Oil advanced the most in two months in New York after a government report showed that U.S. crude output dropped from the highest level in more than three decades.
Production dropped 36,000 barrels a day to 9.39 million last week, the first decline since January, according to the Energy Information Administration. That’s down from 9.42 million on March 20, the most in weekly estimates that started in January 1983.
Drillers cut the number of active rigs seeking oil in the U.S. last week to the fewest since March 2011. Iran and world powers pressed ahead with talks for an outline agreement to end the 12-year standoff over the nation’s nuclear program, with diplomats saying major obstacles must be overcome before any announcement. Oil capped the longest run of quarterly declines since 2003 on Tuesday, amid speculation Iranian supplies will add to a global glut.
“There’s been a significant drop in the rig count and it’s starting to be reflected in the data,” Rob Thummel, a managing director and portfolio manager at Tortoise Capital Advisors LLC in Leawood, Kansas, who helps manage $16.9 billion, said by phone. “There’s no doubt that the pace of U.S. oil production is going to slow.”
West Texas Intermediate for May delivery rose $2.49, or 5.2 percent, to close at $50.09 a barrel on the New York Mercantile Exchange. It was the biggest gain since February 3. Volume was 14 percent above the 100-day average at 2:55 p.m.
Brent for May settlement climbed $1.99, or 3.6 percent, to end the session at $57.10 a barrel on the London-based ICE Futures Europe exchange. The North Sea oil closed at a $7.01 premium to WTI.
U.S. crude production has surged as the combination of horizontal drilling and hydraulic fracturing, or fracking, unlocked supplies from shale formations in the central U.S.
“The drop in production will continue because of the decrease in drilling activity,” Chip Hodge, who oversees a $9 billion natural-resource bond portfolio as senior managing director at John Hancock in Boston, said by phone. “These shale wells have steep decline rates and the drilling rate isn’t high enough to maintain output going ahead.”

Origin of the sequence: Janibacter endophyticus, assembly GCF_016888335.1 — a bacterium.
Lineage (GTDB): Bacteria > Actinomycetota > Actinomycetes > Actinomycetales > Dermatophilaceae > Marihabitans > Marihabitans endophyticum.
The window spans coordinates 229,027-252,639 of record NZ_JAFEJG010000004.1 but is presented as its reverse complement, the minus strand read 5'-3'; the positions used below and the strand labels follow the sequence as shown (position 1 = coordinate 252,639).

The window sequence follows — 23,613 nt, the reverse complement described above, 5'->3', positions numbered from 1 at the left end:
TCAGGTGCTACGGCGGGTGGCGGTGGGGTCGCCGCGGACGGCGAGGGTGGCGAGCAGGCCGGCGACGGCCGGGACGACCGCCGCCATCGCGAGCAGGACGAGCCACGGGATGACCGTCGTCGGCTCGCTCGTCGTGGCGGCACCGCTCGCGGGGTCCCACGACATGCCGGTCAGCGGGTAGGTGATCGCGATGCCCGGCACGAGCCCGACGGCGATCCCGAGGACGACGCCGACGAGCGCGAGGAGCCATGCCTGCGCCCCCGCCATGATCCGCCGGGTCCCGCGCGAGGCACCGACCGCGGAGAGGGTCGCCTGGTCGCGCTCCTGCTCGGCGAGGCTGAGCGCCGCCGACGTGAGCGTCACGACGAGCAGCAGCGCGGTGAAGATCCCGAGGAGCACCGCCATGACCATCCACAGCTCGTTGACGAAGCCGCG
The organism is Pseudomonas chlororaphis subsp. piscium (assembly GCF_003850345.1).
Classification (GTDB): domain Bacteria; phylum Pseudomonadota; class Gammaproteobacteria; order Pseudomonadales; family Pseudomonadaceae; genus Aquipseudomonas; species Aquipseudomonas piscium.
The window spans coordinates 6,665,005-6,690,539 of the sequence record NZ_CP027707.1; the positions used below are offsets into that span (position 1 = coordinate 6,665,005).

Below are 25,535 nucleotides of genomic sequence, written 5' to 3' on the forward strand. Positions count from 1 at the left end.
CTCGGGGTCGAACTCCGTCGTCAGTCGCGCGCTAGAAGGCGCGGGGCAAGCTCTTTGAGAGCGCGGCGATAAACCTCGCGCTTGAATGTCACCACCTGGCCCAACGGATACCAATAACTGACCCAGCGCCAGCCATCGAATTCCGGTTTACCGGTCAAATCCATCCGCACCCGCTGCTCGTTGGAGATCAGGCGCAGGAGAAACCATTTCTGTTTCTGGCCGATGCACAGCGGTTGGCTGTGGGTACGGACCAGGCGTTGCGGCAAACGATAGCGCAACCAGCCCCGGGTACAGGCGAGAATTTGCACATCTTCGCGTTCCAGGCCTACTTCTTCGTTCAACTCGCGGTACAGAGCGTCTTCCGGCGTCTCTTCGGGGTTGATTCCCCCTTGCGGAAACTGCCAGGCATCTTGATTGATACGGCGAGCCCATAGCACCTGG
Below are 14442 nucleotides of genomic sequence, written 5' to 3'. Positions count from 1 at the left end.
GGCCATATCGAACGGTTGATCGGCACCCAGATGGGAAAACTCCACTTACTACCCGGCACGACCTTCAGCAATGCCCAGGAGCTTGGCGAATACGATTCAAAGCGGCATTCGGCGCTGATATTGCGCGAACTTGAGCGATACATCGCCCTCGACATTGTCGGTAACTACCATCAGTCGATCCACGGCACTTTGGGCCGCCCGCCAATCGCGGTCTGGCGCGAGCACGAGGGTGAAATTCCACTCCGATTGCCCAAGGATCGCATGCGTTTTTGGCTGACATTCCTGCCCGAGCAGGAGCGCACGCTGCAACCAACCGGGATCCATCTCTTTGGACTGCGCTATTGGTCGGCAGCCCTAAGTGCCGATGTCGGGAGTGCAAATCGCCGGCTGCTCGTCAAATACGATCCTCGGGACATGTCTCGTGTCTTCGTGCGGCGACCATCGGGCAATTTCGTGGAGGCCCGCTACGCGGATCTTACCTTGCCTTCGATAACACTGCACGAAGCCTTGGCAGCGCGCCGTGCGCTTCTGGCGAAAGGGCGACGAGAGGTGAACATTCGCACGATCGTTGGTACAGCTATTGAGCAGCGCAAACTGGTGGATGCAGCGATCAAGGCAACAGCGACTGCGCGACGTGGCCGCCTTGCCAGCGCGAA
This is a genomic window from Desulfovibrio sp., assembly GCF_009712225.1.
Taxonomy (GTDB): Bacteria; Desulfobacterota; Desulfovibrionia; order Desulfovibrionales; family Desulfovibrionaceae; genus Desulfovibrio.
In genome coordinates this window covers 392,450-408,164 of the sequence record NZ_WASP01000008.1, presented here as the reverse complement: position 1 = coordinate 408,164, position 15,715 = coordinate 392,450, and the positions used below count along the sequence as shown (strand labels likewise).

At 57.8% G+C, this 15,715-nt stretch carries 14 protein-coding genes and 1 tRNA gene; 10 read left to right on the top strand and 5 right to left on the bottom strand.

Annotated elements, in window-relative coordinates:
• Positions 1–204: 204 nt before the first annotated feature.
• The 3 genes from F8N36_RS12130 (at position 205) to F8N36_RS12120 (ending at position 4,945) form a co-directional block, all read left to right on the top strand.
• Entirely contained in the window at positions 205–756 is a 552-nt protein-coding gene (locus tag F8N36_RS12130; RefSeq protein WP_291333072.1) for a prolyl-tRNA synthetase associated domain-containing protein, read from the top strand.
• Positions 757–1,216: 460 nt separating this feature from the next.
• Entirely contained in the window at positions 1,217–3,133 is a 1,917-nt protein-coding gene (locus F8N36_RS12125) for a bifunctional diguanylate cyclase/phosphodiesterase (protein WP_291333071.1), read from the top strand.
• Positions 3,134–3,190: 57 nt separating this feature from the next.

Crude supplies gained 4.77 million barrels to 471.4 million in the week ended March 27, the most in records compiled since August 1982. A gain of 4.2 million barrels was the median of eight analyst estimates in a Bloomberg survey.
“The market really wants to believe this is the start of a sustained drop in production,” Rob Haworth, a senior investment strategist in Seattle at U.S. Bank Wealth Management, which oversees about $126 billion of assets, said by phone. “I don’t see it, though, and think we’ll continue to see supplies build.”
Inventories at Cushing, Oklahoma, the delivery point for WTI traded in New York, climbed 2.63 million barrels to a record 58.9 million.
Refineries operated at 89.4 percent of their capacity, up 0.4 percentage point from the prior week, the report showed. U.S. refiners schedule maintenance for late winter as they transition from winter fuels to maximizing gasoline output.
“There’s very strong refinery demand for crude oil,” Stephen Schork, president of Schork Group Inc., a consulting group in Villanova, Pennsylvania, said by phone. “Refineries are coming out of turnarounds early and we’ll see demand pick up further in the weeks ahead.”
Supplies of gasoline fell 4.26 million to 229.1 million, the lowest level since December. Demand for the fuel rose 2.3 percent to an average 8.96 million barrels a day in the last four weeks, the highest level since Jan. 16.
Gasoline futures for May delivery rose 6.12 cents, or 3.5 percent, to settle at $1.8312 a gallon. May ultra low sulfur diesel climbed 3.89 cents, or 2.3 percent, to close at $1.7469.
Inventories of distillate fuel, a category including diesel and heating oil, rose 1.33 million barrels to 127.2 million.
“There are good signs on both the supply and demand front,” Thummel said. “We’ve been looking at more supply than demand but that equation is going to reverse. We’ll start to see crude inventories fall in the second half of the year.”
Futures also advanced as a falling dollar bolstered the appeal of commodities to investors. The U.S. currency slipped after a report showed employers added fewer jobs in March than forecast. Employers added 189,000 jobs in March, ADP Research Institute in Roseland, New Jersey said Wednesday. Economists had forecast 225,000.
Envoys negotiating to end the impasse over Iran’s nuclear program are “working hard to finalize a deal, a good deal,” European Union foreign policy chief Federica Mogherini said on Twitter. U.K. Foreign Secretary Philip Hammond earlier said the sides had a “broad framework of understanding,” with some key issues still left to resolve.
Iran can boost shipments by 1 million barrels a day if sanctions are lifted, Oil Minister Bijan Namdar Zanganeh said March 16. It may be stockpiling from 7 million to as much as 35 million barrels, shipbrokers and government officials estimated. Barclays Plc and Societe Generale SA predict these barrels would be the first to be exported should a nuclear pact be reached.
The Organization of Petroleum Exporting Countries produced 31 million barrels a day in March, the most since August 2013, according to data compiled by Bloomberg. Iran pumped 2.85 million a day, the fastest pace in a year.